today filed suit against H. Clay Evans
for $25,000. Giffe was a pension attor
ney and was disbarred by Evans sev
eral months ago He alleged Evans re
moved him for political reasons, and
not incompetency or violation of the
3tontgomnery Wants a Fair.
MONTGOMERY, Ala., Nov. 23.-The
Alabama State Fair association, which
has just concluded a very successful
season at Birmingham, is having seri
ous obstacles thrown in its way by the
ministers of that city, and a movement
is on foot to have the next fair held
Explosion Near Greenville.
GREENVILLE, S. C., Nov. 23.-The
boiler of the engine at Keeler's distill
ery, near Hellam Crossing, exploded,
killing Nitt Williams, a negro work
man, and seriously injuring Matt
ele, brother of the proprietor.
RECEIVER PUT IN CHARGE.
University Road 31ust Pay a Jud
m--nt For Dairn-ags.
DURHAM, N. C., Nov. 24 - Judge
Brown has appointed a receiver for the
State University railroad, a branch line
of the Southern railway, running from
University station to Chapel Hill.
This receivership is made o:1 petition
of L J. Andrews. atiministrator of C. M.
Andrews, who died in!.ianuar, 1898,
from injuries received on the nuiversity
railroad. On account of these injur ies
Andrews' administrators brought suit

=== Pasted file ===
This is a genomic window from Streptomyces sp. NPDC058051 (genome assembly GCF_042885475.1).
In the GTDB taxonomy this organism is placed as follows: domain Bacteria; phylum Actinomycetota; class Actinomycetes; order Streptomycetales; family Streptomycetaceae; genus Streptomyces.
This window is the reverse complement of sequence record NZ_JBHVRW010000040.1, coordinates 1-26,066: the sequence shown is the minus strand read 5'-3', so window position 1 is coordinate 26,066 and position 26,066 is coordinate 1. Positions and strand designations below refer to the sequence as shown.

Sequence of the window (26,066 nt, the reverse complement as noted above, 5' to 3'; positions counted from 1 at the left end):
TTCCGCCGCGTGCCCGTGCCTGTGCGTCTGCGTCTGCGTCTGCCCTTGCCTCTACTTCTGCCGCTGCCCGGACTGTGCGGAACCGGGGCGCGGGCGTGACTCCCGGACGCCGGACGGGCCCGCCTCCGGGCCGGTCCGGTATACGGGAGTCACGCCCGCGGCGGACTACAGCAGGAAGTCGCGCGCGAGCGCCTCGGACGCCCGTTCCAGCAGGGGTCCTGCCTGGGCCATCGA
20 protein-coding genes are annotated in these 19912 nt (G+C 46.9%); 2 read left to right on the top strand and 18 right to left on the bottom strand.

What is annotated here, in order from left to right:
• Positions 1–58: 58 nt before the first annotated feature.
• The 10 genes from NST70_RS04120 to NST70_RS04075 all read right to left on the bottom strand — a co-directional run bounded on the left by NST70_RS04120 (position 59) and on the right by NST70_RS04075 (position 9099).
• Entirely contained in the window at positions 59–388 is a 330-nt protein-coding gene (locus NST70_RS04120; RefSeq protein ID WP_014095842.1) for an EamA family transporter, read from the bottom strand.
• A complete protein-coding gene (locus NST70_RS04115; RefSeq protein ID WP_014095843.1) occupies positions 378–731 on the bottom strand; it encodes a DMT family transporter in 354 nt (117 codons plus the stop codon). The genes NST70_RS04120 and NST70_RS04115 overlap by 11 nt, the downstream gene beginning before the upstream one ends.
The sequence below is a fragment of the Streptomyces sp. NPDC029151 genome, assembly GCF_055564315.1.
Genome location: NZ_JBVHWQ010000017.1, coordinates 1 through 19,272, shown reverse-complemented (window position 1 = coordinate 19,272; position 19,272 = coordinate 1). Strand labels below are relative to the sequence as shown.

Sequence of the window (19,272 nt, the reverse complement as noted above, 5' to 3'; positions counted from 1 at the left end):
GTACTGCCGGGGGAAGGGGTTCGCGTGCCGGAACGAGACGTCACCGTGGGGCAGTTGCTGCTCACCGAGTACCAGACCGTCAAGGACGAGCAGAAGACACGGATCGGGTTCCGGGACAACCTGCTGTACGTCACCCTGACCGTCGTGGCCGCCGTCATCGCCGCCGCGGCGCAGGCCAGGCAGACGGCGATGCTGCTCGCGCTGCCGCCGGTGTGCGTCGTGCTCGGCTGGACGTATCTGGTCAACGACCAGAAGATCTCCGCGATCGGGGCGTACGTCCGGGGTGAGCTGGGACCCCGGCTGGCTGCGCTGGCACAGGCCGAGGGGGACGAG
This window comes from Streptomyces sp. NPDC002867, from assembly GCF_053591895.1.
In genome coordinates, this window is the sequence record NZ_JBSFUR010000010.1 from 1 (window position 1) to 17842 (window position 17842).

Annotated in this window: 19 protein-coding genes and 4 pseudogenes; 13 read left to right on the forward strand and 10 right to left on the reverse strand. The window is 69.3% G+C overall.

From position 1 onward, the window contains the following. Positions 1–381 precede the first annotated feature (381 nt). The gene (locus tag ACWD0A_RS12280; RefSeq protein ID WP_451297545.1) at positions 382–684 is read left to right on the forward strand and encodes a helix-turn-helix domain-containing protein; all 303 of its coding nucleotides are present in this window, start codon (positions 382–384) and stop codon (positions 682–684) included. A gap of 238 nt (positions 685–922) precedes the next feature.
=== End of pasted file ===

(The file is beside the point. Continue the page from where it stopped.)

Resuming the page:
for damages and secured a verdict 'or
$2,500. This judgment the rilroad re
fused to ratisfy, though of tcn demanded
to do so, and to secure its payment the
appointinent of a receiver was asked.
The court appointed Paul C. Graitm
of Durham as receiver and ordered the
defendant railroad to show cause before
the resident judge at Greensboro, N 0.,
Nov. 25, 18.99, at noon. why the receiv
ership shall not be continued until the
hearing of this cause.
The road was chartered by the legis
lature in 1868 and was later built by
the Richmond and Danville Railroad
company. When that company was
succeeded by the Southern the road be
came the property of the last named
The Southern is now the owner of
practically all the stock of this road, but
the road has been operated at a loss, and
the Southern has recently secured a
judgment against the company for 50,
To satisfy this judgment the road is
advertised for sale Dec. 4 under execu
tion by the sheriff of Orange county.
TWO HANGED FOR ASSAULT.
Mitchell and Lucky, Both N. geoF,
Executed at Darilugtont.
DARLINGTON, S. C., Nov. 24.-The
first legal execution in this state for
rape occurred today, Ed Lucky and
Tom Mitchell, negroes, being hanged
for an outrageous assault last month on
Miss Josephine Lafferty, a young white
Five negroes were apprehended at the
time and the lynching of all was nar
rowly averted by the prompt action
of the sheriff.
Lucky confessed and implicated
Mitchell, being the principal testimony
which convicted him. There was no
evidence against the others.
On the scaffold today Lucky repeated
his confession, but declared Mitchell
innocent. Mitchell protested innocence
to the end. Both necks were broken in
The trial was held two weeks after
the crime was committed and resulted
in prompt conviction.
FiLIPINO LEADER GIVES UP.
President of the Insurgent Congress
Surrenders to McArthur.
MANILA, Nov. 24.-Bautista, president
of the Filipino congress, presented him
self to General McArthur today and
formally renounced all further connec
tion with the insurrection. He was one
of the influential Filipinos who hesi
tated at the beginning of the war as to